Whether you start a freelance business to make some extra cash on the side or go full-time to replace your current income, the bottom line is the same. You’re in it to make money. You want to get paid to write.
Sure, you can still have passion projects that feed your creative side, but when push comes to shove, your freelance business comes down to the almighty dollar.
I know when I first dove into freelance writing, I did as much internet research as I possibly could to get a feel for the field and what I could earn.
I came across a ton of posts outlining the finances of different freelancers. “How I Made 10K+ This Month” and “Freelance Writing Let Me Retire Early” were just a few of the headlines that had my head in the clouds.
I quickly learned that a beginner’s freelance journey is much different from the posts and reports from these seasoned writers.
Like many writers, I started freelancing part-time. I snuck in time to write before and after my 9-5, as well as during my lunch break and on weekends. I also started out with no writing samples or professional writing experience.
I started my freelancing career as green as they come.
However, I still had high hopes that I’d land a high-paying job quickly. I was confident in my craft and felt that as long as I pitched consistently and published some samples on my website, the offers would come rolling in.
That’s when my reality check hit.
After sending out a minimum of ten pitches a day for two weeks, I was ecstatic to hear back from three potential clients. The first asked me to send over samples that weren’t self-published, of which I had none.
The second told me that my proposed rate of .10 a word was “above their budget.” The third was a bit more promising, went back and forth with me after I sent over a personalized sample, but ultimately went with a more experienced writer.
Some side hustle I had! I hadn’t made a penny, and apparently self-published pieces weren’t going to cut it.
However, the good thing about starting from the bottom is that the only way is up. When it came to earning money as a new freelancer, I learned four crucial lessons.
1. Taking Unpaid Gigs Is Okay (At First!)
Out of all the writing courses I’ve taken and freelancers I follow on social media, almost every single one suggests never working for free.
After striking out few times as a newbie, I disagree.
The hard truth I’ve learned is you have to start somewhere, especially when you need to beef up your portfolio and resume.
Nine times out of ten, potential clients want to see work that isn’t self-published as a form of “social proof.” In a nutshell, they want to see that others see value in your work.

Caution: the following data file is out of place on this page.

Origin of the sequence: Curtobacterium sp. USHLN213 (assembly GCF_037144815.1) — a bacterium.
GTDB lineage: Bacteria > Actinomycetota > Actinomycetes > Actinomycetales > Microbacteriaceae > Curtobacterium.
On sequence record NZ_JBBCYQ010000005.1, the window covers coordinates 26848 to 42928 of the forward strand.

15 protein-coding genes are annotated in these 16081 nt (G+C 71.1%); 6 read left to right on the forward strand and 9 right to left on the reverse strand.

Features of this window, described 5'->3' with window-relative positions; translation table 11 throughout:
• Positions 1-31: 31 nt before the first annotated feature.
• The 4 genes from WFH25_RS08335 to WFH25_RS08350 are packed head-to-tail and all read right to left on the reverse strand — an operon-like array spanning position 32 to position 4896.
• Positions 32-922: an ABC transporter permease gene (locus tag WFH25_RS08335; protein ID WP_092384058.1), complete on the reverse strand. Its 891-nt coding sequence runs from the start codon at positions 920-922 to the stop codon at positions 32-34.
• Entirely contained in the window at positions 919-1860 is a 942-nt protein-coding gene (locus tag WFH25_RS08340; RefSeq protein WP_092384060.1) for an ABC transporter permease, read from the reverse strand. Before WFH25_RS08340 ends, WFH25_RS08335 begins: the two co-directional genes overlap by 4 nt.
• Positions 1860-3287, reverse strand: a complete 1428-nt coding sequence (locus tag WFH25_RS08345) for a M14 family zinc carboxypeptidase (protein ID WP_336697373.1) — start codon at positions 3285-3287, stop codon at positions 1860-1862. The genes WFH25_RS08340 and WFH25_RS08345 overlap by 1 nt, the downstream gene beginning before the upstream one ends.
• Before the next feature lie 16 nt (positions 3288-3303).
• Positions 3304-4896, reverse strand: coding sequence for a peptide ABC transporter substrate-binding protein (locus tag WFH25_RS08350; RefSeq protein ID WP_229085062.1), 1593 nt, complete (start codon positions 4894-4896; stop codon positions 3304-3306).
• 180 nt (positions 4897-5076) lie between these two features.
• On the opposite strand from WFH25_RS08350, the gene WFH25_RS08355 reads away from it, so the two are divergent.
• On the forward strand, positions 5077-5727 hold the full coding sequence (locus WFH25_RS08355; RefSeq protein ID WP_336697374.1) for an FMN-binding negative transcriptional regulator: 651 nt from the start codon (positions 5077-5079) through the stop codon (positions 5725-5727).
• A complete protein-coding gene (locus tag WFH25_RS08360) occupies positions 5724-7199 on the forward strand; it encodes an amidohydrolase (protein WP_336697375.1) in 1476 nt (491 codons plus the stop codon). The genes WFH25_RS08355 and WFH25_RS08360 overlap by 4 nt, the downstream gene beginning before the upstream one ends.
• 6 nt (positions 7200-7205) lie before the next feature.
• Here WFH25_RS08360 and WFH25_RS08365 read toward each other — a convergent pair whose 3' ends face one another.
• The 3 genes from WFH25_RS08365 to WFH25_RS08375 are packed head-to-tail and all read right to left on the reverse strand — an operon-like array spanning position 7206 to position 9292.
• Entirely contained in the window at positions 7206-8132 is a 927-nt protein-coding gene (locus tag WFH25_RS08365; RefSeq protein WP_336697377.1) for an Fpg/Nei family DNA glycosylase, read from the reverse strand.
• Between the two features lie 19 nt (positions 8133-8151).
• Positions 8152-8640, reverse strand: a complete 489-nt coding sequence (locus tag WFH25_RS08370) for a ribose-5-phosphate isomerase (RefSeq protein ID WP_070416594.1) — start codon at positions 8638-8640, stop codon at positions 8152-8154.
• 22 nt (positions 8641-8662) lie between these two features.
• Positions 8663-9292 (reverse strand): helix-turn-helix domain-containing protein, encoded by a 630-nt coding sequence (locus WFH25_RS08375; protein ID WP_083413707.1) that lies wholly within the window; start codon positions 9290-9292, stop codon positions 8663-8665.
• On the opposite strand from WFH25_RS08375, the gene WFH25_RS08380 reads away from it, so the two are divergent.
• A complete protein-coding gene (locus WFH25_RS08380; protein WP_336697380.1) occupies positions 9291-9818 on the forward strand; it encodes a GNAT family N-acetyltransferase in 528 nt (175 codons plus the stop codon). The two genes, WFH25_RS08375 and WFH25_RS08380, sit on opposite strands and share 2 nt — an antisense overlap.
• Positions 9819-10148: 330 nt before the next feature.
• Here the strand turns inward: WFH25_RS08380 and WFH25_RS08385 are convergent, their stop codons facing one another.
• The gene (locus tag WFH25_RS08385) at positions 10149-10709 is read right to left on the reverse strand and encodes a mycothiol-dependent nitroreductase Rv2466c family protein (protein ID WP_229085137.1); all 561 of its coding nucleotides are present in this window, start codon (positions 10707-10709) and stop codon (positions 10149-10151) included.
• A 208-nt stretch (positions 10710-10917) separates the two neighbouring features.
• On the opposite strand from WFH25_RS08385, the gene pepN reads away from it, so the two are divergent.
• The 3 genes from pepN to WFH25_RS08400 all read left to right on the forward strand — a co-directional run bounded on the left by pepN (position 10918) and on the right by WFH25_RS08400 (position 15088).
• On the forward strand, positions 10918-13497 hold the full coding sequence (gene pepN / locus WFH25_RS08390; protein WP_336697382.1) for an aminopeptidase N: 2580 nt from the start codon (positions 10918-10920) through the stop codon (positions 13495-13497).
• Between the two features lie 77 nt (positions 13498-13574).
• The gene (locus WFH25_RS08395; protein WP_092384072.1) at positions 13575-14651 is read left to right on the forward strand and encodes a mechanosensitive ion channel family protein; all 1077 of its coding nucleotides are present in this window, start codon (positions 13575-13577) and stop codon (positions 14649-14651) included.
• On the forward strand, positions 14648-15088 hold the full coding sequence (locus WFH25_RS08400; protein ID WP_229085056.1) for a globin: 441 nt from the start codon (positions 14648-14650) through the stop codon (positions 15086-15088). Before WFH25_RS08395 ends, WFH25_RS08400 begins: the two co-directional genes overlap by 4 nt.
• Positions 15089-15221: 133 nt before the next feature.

So how can you get published samples when just starting out?
Use the barter system.
For a new freelancer, the barter system is an excellent way to get your social proof (and some samples!). My mastermind group was a huge help in getting myself up and running. While I continued pitching for paid jobs, I also offered to guest post for fellow writers from my group.
As many of the writers from my group were also in the early stages of their business, many of these posts would be unpaid. However, it was mutually beneficial for both parties as the writers got free content for their site and I got samples published by another source.
It’s also important that you continue to pitch paid gigs while you work to gain samples. You never know when you’ll be a good fit elsewhere or when your expertise will come in handy.
By no means do I advocate working for free for an extended period of time. I’m talking about doing it just long enough to get yourself some reputable samples. I look at it as a way to pay your dues and pave the way for paying jobs.
2. In a Pinch, Content Mills Have Their Benefits
Veteran writers often tout warnings about working for “content mills,” and for good reasons. Most mills undervalue writers and pay less for more work.
Content mills often pay between .03 and .05 cents a word, which pales in comparison to the industry standard of .10 cents a word.
As with unpaid gigs, content mills are jobs I feel can be okay to take, but only early on and for a short period. I didn’t always feel this way.
Note: Contena Scout will usually flag these agency jobs as “low paying” but don’t let that scare you!
After speaking with colleagues and hearing their horror stories, I avoided mills like the plague. It was only when I unintentionally started working for one that I realized they do hold some benefits.
In between leaving my full-time job and infrequent workload, I became anxious about the lack of money I had made. That anxiety ultimately led me to take a job that I now recognize as a content mill.
At the time, I thought I was taking on a simple multi-topic writing gig.
I knew I’d be writing about topics that weren’t necessarily in my niche, but it was easy enough work, and more importantly, it meant I was finally earning some money.